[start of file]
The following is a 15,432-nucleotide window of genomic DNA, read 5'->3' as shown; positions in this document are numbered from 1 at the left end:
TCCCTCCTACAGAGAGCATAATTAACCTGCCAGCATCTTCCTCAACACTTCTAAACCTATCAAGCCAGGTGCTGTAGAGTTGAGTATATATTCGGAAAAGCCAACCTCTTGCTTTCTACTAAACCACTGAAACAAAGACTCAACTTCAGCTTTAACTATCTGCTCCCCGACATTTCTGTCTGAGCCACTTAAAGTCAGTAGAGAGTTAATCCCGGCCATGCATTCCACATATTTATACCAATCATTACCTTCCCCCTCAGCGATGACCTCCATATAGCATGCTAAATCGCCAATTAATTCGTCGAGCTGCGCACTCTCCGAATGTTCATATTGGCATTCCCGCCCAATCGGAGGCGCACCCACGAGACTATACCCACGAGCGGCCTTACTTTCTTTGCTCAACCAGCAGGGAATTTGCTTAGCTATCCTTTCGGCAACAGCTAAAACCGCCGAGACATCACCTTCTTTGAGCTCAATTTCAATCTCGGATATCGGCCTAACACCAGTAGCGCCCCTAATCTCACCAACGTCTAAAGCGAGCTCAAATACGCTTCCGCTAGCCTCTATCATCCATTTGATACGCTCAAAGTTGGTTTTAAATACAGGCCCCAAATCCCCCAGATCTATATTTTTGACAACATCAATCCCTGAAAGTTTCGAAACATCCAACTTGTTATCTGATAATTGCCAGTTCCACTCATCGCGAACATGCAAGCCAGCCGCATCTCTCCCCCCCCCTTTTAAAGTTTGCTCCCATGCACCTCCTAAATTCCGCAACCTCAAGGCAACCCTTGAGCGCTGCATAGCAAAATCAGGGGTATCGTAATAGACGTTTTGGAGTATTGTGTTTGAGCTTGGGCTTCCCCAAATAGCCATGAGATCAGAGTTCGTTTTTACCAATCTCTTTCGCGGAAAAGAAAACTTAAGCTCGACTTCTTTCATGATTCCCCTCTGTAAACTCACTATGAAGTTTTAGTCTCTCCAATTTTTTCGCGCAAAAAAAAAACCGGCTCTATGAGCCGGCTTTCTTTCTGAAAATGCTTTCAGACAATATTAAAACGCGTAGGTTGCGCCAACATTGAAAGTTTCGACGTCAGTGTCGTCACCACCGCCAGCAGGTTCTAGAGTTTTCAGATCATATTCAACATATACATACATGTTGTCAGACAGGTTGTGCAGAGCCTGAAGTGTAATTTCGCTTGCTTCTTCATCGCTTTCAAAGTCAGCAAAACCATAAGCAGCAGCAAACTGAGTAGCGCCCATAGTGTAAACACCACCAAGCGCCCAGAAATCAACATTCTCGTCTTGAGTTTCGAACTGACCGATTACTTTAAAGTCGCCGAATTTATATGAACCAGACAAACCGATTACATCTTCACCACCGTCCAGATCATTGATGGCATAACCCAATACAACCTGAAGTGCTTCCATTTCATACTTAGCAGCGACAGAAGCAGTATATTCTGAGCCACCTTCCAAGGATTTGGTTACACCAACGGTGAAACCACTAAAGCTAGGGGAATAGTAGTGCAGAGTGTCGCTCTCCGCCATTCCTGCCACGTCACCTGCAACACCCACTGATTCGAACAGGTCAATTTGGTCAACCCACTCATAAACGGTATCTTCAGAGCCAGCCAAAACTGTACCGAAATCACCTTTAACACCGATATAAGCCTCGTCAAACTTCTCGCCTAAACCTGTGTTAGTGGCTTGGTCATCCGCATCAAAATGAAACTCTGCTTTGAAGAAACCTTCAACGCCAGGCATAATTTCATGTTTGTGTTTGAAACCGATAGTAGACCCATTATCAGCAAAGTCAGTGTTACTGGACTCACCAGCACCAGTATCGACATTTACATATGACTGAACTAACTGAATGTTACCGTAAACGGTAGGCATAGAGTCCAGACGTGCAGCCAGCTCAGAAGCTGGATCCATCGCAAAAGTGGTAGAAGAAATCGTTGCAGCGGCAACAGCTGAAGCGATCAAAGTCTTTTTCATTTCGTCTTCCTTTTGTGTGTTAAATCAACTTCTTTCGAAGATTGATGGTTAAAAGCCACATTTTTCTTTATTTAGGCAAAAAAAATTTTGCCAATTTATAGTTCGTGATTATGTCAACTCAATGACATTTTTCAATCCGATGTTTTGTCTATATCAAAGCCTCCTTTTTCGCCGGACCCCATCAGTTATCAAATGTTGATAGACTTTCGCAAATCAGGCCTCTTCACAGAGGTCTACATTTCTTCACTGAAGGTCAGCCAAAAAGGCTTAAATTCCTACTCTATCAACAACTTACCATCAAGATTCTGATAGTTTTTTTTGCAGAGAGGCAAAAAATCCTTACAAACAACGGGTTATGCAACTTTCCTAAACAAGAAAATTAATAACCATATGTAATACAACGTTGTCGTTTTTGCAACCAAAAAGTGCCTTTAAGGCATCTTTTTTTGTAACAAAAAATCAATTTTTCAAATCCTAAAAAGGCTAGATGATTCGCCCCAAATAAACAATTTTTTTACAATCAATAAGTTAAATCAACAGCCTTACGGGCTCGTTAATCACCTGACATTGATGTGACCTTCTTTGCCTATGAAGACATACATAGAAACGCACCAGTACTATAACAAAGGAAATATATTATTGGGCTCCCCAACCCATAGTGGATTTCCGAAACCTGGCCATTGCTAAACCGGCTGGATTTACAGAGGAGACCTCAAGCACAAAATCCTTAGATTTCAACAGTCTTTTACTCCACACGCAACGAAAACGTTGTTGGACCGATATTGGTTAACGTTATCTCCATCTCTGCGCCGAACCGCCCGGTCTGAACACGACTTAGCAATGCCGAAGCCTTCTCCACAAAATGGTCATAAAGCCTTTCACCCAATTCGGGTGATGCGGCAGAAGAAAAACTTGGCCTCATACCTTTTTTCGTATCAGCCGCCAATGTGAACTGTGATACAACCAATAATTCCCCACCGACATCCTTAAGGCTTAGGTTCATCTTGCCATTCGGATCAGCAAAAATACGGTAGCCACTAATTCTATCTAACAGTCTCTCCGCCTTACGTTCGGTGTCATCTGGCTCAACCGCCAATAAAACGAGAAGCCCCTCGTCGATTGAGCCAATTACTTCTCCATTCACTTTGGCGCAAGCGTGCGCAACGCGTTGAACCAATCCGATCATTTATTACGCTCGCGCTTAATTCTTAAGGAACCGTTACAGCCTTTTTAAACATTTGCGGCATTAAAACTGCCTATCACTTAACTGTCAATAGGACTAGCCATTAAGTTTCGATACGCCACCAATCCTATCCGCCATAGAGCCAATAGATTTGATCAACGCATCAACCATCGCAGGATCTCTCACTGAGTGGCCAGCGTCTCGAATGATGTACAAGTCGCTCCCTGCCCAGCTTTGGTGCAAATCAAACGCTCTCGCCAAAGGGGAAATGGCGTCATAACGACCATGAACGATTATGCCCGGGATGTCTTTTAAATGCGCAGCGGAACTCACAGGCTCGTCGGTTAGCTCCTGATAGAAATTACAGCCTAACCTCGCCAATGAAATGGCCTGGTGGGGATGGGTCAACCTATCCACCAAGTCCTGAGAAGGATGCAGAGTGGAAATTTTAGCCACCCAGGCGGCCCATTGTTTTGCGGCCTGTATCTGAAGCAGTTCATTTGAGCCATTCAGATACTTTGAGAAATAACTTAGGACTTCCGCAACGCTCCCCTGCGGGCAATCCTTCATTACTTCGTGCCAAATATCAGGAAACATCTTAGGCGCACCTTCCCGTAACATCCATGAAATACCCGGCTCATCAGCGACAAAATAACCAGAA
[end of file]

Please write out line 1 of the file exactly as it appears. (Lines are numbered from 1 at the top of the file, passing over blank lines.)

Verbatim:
The following is a 15,432-nucleotide window of genomic DNA, read 5'->3' as shown; positions in this document are numbered from 1 at the left end: